What’s NaNoWriMo? No, it’s not some weird-sounding alien word – it’s short for National Novel Writing Month, running from the 1st to the 30th of November!
As the name implies, it’s all about writing a novel in the space of a month. There’s a pre-determined word count limit of 50,000 words, which is the average length of a novel. While you don’t need to hit 50K exactly, you can write at your own pace, or do timed exercises called word sprints – for which you set yourself a time limit and try to write as many words as you can before it’s up. You can also join a worldwide community of fellow novelists who can give you good advice and commentary on your writing and progress.
I’ve created a new profile specifically for NaNoWriMo, for which I’ll be revisiting, redrafting and rewriting an old novel of mine:
The amber sun peeked its blazing head above the horizon, shimmering golden rays illuminating the vast sea in ultramarine. It beamed through the front bedroom window onto Riverport’s bearded face, flashing behind his closed eyes.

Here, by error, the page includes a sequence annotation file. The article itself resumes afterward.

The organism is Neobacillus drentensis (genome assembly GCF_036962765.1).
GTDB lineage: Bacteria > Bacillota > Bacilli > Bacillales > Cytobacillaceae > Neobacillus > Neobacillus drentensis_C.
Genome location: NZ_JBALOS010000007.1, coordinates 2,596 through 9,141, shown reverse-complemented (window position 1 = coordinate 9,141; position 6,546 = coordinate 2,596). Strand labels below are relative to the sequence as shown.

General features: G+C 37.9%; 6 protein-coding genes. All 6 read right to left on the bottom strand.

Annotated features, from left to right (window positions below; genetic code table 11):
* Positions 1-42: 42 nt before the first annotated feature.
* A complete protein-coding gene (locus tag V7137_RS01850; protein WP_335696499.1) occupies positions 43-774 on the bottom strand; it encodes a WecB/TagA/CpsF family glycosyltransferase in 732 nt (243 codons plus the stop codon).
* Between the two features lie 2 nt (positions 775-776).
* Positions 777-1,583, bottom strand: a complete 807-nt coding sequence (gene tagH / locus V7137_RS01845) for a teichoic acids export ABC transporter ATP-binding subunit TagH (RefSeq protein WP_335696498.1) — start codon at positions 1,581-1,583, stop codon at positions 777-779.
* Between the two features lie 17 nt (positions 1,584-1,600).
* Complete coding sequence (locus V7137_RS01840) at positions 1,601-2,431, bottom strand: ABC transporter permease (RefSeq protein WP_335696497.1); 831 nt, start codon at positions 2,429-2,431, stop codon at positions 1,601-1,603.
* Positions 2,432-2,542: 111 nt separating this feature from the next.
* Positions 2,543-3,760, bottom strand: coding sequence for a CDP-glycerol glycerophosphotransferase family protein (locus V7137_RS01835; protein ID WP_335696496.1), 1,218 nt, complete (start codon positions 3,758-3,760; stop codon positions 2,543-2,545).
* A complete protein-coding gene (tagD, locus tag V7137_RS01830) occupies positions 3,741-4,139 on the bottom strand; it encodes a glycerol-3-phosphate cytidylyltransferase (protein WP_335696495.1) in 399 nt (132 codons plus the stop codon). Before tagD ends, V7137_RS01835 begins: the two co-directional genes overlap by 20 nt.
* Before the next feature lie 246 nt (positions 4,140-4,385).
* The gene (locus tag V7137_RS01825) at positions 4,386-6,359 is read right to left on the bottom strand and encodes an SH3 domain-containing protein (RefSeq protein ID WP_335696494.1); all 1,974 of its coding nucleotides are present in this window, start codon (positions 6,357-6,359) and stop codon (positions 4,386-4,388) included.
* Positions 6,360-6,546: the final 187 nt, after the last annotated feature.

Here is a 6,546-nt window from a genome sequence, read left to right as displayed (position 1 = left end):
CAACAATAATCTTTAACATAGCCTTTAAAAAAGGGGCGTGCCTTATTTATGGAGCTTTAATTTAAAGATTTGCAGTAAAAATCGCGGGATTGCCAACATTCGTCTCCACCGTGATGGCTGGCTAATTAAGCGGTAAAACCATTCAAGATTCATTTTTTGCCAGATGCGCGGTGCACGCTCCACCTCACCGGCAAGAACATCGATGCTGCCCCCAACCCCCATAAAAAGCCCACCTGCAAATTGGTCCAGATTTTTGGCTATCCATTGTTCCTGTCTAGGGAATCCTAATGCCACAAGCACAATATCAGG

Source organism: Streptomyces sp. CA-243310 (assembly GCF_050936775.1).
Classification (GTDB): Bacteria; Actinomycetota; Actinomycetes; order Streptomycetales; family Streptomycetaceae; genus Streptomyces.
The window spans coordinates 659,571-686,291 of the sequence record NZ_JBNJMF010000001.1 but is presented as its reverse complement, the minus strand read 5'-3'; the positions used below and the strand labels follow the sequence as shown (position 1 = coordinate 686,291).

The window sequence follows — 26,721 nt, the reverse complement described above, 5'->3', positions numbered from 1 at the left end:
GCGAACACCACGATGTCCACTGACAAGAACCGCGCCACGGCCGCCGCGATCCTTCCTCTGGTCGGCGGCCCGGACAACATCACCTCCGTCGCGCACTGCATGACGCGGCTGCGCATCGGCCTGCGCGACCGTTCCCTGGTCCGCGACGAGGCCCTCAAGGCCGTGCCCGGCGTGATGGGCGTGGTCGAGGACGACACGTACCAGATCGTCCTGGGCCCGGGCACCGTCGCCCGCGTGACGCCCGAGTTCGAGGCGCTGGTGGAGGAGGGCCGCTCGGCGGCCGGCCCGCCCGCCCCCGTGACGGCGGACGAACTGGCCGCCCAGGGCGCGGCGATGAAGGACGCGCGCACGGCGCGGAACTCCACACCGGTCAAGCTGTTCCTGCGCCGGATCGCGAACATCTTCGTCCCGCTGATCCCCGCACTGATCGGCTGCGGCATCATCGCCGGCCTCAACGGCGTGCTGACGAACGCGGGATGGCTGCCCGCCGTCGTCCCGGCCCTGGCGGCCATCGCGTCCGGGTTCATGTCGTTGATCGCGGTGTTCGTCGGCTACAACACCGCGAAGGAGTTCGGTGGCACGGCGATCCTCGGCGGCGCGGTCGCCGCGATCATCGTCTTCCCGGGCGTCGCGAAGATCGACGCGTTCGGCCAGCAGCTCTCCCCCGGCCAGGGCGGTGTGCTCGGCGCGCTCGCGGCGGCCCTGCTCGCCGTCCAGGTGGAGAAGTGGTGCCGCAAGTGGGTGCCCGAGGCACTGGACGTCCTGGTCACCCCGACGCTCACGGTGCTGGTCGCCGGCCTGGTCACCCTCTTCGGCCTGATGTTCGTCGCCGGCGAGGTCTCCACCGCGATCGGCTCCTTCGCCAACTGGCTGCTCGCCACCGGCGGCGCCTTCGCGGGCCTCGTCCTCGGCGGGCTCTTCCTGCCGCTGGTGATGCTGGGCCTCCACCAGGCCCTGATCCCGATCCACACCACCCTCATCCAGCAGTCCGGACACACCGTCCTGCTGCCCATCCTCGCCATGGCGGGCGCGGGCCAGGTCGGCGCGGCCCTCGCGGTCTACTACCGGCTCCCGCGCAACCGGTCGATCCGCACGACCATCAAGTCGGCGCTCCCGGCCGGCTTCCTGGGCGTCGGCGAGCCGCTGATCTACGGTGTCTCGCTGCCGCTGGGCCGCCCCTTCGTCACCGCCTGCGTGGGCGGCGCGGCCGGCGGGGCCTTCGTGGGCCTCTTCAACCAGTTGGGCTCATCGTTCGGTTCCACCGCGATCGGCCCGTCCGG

“Oh, that must be the mornin’ comin’ in.”
He snorted loud enough to wake himself up, peeling back the covers and slipping his bare feet into his favourite pair of slippers – white and bright blue stripes with a golden anchor print. He went over to the window and opened it slightly, letting the cool sea breeze inside.
“Ah, nothin’ like good ol’ sea salt. Speakin’ of which…”
The sapphire seas of Melemele Island swam into view as the cruise ship sailed in. On the pier, hula dancers in Hawaiian garb greeted and graced the disembarking travellers with swaying grass skirts, twanging ukuleles and bright flower leis. Dartmouth and Jollimore stepped out into the cerulean skies, azure ocean, golden sands and tawny sun.
Fathers helped to create us; without them, none of us would be here. Even if they’re only celebrated on one day of the year – which is today – they’ve always been around for us, even if it’s not a physical presence.
Because of this, I’ve drawn some special art for the occasion:
Probably the most famous father figure in the Canadian Boys series, Stellarton is dad to Pictou, the protagonist of my first novel Once Upon a Time in Canada. Although his mother Port Hawkesbury mostly cares for him, Stellarton does have his fatherly duties for Pictou. Here, he shares a
I had drawn a version of this before, but decided to draw it digitally to add extra effects, like the starry gradient background. The stars tie in somewhat to Stellarton, as his name starts with ‘Stella’, which is Latin for star. This reflects the etymology of the name of his hometown, which was named for a kind of coal which gave off star-like sparkles when ignited.